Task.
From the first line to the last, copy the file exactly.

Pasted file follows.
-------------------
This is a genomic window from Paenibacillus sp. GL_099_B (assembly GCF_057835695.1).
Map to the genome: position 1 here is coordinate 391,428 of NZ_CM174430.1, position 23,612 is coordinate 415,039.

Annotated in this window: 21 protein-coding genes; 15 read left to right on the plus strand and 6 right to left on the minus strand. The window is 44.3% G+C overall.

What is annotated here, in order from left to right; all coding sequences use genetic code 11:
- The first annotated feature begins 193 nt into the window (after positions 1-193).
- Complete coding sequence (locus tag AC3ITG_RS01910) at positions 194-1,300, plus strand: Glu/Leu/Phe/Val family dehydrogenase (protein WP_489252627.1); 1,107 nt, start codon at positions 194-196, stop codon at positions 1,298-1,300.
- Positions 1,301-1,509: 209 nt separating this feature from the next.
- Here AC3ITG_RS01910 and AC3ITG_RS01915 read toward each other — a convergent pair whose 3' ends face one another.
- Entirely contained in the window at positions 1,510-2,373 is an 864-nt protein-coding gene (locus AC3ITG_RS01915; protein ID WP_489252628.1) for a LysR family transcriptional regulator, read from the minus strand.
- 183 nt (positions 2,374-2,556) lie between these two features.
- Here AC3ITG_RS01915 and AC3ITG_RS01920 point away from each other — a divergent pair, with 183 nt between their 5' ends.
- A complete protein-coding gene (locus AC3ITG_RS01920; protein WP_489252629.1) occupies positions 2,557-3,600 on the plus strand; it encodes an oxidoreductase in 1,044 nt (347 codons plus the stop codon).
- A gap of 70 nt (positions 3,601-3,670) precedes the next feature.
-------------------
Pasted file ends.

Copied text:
This is a genomic window from Paenibacillus sp. GL_099_B (assembly GCF_057835695.1).
Map to the genome: position 1 here is coordinate 391,428 of NZ_CM174430.1, position 23,612 is coordinate 415,039.

Annotated in this window: 21 protein-coding genes; 15 read left to right on the plus strand and 6 right to left on the minus strand. The window is 44.3% G+C overall.

What is annotated here, in order from left to right; all coding sequences use genetic code 11:
- The first annotated feature begins 193 nt into the window (after positions 1-193).
- Complete coding sequence (locus tag AC3ITG_RS01910) at positions 194-1,300, plus strand: Glu/Leu/Phe/Val family dehydrogenase (protein WP_489252627.1); 1,107 nt, start codon at positions 194-196, stop codon at positions 1,298-1,300.
- Positions 1,301-1,509: 209 nt separating this feature from the next.
- Here AC3ITG_RS01910 and AC3ITG_RS01915 read toward each other — a convergent pair whose 3' ends face one another.
- Entirely contained in the window at positions 1,510-2,373 is an 864-nt protein-coding gene (locus AC3ITG_RS01915; protein ID WP_489252628.1) for a LysR family transcriptional regulator, read from the minus strand.
- 183 nt (positions 2,374-2,556) lie between these two features.
- Here AC3ITG_RS01915 and AC3ITG_RS01920 point away from each other — a divergent pair, with 183 nt between their 5' ends.
- A complete protein-coding gene (locus AC3ITG_RS01920; protein WP_489252629.1) occupies positions 2,557-3,600 on the plus strand; it encodes an oxidoreductase in 1,044 nt (347 codons plus the stop codon).
- A gap of 70 nt (positions 3,601-3,670) precedes the next feature.